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Joint Press Conference by President Obama and Turkish Prime Minister Erdogan, May 2013

Speakers: Barack Obama, and Tayyip Erdogan
Published May 16, 2013

President Barack Obama and Turkish Prime Minister Tayyip Erdogan held a joint press conference on May 16, 2013. They discussed trade, security commitments in NATO, and the situation in Syria.

Excerpt from the press conference:

"Q My first question to you, Prime Minister. You talked about chemical weapons and we know that Turkey has some evidence. Did you present that evidence to President Obama in today's meeting? And what does Turkey expect from the United States in this process?

Question to President Obama about Syria. You had said earlier that chemical weapons would be a red line in Syria. Do you believe that at this point in time Syria has over-gone the red line? And you said that Assad should go. Will the U.S. take more initiative to see Assad go in the future?

PRIME MINISTER ERDOGAN: (As interpreted.) Let me, first of all, say that chemical weapons and missiles, rockets that have been fired -- all that information is shared between the relevant bodies within our administrations. And it's not just Turkey and the United States. For example, the United Kingdom and all others have those documents, that information, because we share information. And the U.N. Security Council, all the other relevant authorities will also receive that information in the proper time so that more information is provided to the public. So we will continue to work in this way.

PRESIDENT OBAMA: Well, as the Prime Minister indicated, our militaries, our intelligence and diplomatic personnel are constantly sharing information. And I've said in the past, we have seen evidence of the use of chemical weapons inside of Syria. It is important for us to make sure that we're able to get more specific information about what exactly is happening there.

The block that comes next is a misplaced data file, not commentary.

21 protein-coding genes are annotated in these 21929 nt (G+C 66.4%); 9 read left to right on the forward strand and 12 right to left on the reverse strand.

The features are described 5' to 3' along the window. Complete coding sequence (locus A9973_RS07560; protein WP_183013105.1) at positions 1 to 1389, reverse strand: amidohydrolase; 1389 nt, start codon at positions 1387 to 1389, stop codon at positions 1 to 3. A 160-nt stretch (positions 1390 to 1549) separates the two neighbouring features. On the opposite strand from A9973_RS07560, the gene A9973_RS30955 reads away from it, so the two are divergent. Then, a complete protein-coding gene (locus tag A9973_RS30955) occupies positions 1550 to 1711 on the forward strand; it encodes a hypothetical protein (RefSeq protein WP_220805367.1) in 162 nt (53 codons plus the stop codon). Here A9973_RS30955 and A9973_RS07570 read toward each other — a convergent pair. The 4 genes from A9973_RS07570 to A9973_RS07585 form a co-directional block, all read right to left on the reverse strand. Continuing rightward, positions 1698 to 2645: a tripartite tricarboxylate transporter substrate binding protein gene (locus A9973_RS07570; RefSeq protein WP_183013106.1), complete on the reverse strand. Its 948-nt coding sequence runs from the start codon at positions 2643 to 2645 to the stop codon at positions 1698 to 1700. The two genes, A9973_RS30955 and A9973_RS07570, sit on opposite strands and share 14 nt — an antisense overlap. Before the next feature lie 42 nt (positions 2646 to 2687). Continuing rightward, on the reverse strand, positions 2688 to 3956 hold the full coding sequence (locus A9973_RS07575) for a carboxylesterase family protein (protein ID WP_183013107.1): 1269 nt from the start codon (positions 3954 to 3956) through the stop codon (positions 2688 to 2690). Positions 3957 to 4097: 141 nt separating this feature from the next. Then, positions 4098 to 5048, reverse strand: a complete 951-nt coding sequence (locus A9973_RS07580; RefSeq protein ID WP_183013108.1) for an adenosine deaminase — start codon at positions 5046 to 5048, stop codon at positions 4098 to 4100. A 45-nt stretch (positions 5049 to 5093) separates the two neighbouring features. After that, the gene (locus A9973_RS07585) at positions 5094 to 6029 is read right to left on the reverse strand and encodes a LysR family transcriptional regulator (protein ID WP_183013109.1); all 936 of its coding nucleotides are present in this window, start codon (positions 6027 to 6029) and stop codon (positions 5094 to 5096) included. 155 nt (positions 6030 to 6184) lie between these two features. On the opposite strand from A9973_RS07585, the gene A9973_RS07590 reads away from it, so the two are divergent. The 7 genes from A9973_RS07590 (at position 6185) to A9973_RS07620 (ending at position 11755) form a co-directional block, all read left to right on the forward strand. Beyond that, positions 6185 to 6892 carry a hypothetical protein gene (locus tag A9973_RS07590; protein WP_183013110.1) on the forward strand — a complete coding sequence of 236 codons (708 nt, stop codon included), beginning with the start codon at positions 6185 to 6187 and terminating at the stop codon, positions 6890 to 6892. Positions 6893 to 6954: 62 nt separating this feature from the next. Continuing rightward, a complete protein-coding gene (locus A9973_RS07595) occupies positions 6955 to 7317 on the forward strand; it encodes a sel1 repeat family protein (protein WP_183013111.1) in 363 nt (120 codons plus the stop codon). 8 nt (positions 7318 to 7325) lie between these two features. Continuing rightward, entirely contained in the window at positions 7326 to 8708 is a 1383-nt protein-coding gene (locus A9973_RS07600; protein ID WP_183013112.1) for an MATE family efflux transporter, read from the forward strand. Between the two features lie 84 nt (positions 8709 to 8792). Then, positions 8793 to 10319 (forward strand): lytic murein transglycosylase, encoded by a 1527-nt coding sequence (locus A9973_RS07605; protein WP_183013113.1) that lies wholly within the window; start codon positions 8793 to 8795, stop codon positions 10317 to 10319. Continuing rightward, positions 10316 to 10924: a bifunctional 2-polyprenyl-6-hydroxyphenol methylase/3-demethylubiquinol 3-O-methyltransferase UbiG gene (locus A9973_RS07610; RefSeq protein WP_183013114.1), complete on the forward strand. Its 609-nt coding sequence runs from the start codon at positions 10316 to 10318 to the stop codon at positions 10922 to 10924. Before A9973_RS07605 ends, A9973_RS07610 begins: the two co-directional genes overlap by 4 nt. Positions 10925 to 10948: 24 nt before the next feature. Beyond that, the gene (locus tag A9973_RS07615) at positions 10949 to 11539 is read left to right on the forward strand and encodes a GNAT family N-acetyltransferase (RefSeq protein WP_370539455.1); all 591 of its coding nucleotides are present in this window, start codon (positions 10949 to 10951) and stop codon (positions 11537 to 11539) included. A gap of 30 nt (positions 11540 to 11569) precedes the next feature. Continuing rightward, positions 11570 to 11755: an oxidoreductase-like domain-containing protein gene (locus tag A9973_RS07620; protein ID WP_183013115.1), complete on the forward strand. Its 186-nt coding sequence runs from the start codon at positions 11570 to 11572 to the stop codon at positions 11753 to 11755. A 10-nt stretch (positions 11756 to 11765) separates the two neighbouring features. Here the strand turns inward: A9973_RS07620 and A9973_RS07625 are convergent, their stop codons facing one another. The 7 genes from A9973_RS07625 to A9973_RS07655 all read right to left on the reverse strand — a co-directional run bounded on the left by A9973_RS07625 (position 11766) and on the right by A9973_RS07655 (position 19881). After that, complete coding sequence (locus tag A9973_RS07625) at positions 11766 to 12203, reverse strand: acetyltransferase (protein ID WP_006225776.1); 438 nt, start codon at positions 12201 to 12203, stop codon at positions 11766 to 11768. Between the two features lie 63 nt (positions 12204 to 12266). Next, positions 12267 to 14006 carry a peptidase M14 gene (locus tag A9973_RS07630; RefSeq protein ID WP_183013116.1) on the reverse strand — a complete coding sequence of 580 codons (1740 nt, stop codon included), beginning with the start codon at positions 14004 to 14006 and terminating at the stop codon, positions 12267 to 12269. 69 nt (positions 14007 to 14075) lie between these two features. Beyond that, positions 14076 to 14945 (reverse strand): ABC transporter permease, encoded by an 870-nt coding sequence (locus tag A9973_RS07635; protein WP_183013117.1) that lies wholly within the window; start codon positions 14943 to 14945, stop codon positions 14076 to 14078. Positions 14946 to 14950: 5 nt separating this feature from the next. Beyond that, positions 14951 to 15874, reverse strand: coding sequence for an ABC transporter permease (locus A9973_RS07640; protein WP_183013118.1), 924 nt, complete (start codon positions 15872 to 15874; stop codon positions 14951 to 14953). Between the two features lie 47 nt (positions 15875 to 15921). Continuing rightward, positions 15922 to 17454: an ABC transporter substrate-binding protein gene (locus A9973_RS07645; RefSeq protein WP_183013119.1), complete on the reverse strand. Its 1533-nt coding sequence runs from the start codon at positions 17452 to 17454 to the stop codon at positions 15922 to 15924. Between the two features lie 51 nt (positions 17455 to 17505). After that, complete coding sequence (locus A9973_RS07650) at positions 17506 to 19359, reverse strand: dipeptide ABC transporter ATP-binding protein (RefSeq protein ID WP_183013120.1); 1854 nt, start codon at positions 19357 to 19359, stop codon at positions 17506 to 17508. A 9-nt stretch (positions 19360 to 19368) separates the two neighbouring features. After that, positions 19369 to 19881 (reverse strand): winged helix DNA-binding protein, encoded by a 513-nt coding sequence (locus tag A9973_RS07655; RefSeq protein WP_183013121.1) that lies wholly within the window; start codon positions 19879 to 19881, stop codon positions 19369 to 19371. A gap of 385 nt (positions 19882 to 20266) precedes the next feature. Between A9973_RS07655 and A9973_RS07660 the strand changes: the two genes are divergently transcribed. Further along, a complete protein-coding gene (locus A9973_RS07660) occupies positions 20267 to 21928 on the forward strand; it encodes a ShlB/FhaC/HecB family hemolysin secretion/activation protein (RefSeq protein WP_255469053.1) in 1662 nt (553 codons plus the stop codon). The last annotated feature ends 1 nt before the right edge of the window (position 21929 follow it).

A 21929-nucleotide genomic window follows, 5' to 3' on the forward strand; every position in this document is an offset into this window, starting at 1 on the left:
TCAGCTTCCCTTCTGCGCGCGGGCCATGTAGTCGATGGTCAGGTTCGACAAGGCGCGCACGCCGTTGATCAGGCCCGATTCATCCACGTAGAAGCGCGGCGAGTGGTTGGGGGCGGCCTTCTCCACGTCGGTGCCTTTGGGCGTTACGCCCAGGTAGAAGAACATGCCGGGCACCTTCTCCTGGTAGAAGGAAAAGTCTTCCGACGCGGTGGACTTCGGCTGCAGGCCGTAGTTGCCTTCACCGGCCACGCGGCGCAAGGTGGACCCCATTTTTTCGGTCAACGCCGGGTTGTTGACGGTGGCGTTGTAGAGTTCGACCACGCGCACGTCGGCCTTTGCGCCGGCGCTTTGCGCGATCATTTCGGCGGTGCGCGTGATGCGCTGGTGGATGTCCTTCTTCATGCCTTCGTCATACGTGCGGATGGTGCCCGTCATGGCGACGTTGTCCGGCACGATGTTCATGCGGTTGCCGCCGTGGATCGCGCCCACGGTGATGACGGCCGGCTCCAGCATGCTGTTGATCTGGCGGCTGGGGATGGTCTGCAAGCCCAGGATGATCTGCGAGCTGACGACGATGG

But separate and apart from the chemical weapons, we know that tens of thousands of people are being killed with artillery and mortars, and that the humanitarian crisis and the slaughter that's taking place by itself is sufficient to prompt strong international action.

And that's why the Prime Minister and I spoke extensively about the steps we're taking on humanitarian efforts; the steps that we're taking to strengthen the opposition politically so that it is inclusive and representative of all the people inside of Syria; the steps that we need to take to continue to strengthen the capacity of the Syrian opposition that are on the ground fighting to protect themselves from the Assad regime; and that we continue to try to mobilize the entire international community to put more and more pressure on Assad so that he recognizes that he is no longer legitimate and that he needs to go, and that we are able to move to a political transition in which the institutions inside of Syria are still functioning, but we have a representative, multiethnic, multi-religious body that can bring about democracy and peace inside of Syria.

With respect to what I've said in the past around red lines -- what I've said is that the use of chemical weapons are something that the civilized world has recognized should be out of bounds. And as we gather more evidence and work together, my intention is to make sure that we're presenting everything that we know to the international community as an additional reason, an additional mechanism, for the international community to put all the pressure that they can on the Assad regime, and to work with the opposition to bring about that political transition.

Now, there are a whole range of options that the United States is already engaged in, and I preserve the options of taking additional steps -- both diplomatic and military -- because those chemical weapons inside of Syria also threaten our security over the long term, as well as our allies and friends and neighbors.

But this is also an international problem. And it is very much my hope to continue to work with all the various parties involved, including Turkey, to find a solution that brings peace to Syria, stabilizes the region, stabilizes those chemical weapons. But it's not going to be something that the United States does by itself. And I don't think anybody in the region, including the Prime Minister, would think that U.S. unilateral actions in and of themselves would bring about a better outcome inside of Syria."

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